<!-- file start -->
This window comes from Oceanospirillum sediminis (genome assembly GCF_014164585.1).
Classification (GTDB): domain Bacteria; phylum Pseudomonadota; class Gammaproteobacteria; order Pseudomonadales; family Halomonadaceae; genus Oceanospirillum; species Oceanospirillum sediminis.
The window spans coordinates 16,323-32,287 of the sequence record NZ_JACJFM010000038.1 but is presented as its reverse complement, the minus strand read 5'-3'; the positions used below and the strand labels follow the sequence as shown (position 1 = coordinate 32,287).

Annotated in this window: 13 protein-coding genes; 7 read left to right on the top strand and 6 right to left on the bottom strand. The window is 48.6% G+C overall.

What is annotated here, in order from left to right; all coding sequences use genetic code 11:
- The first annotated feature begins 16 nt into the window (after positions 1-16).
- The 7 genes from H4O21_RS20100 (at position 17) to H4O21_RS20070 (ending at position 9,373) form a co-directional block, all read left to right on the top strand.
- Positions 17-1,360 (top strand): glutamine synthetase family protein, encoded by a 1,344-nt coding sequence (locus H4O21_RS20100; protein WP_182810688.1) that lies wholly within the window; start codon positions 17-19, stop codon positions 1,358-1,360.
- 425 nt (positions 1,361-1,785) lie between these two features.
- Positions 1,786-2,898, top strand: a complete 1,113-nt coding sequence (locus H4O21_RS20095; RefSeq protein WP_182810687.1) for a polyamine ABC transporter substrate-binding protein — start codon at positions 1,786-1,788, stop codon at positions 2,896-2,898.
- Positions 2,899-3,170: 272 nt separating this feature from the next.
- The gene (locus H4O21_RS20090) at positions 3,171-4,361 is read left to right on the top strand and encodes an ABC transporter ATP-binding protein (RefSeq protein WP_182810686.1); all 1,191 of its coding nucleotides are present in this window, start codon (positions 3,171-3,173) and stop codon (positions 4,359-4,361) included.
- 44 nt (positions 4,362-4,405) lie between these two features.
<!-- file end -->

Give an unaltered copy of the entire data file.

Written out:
This window comes from Oceanospirillum sediminis (genome assembly GCF_014164585.1).
Classification (GTDB): domain Bacteria; phylum Pseudomonadota; class Gammaproteobacteria; order Pseudomonadales; family Halomonadaceae; genus Oceanospirillum; species Oceanospirillum sediminis.
The window spans coordinates 16,323-32,287 of the sequence record NZ_JACJFM010000038.1 but is presented as its reverse complement, the minus strand read 5'-3'; the positions used below and the strand labels follow the sequence as shown (position 1 = coordinate 32,287).

Annotated in this window: 13 protein-coding genes; 7 read left to right on the top strand and 6 right to left on the bottom strand. The window is 48.6% G+C overall.

What is annotated here, in order from left to right; all coding sequences use genetic code 11:
- The first annotated feature begins 16 nt into the window (after positions 1-16).
- The 7 genes from H4O21_RS20100 (at position 17) to H4O21_RS20070 (ending at position 9,373) form a co-directional block, all read left to right on the top strand.
- Positions 17-1,360 (top strand): glutamine synthetase family protein, encoded by a 1,344-nt coding sequence (locus H4O21_RS20100; protein WP_182810688.1) that lies wholly within the window; start codon positions 17-19, stop codon positions 1,358-1,360.
- 425 nt (positions 1,361-1,785) lie between these two features.
- Positions 1,786-2,898, top strand: a complete 1,113-nt coding sequence (locus H4O21_RS20095; RefSeq protein WP_182810687.1) for a polyamine ABC transporter substrate-binding protein — start codon at positions 1,786-1,788, stop codon at positions 2,896-2,898.
- Positions 2,899-3,170: 272 nt separating this feature from the next.
- The gene (locus H4O21_RS20090) at positions 3,171-4,361 is read left to right on the top strand and encodes an ABC transporter ATP-binding protein (RefSeq protein WP_182810686.1); all 1,191 of its coding nucleotides are present in this window, start codon (positions 3,171-3,173) and stop codon (positions 4,359-4,361) included.
- 44 nt (positions 4,362-4,405) lie between these two features.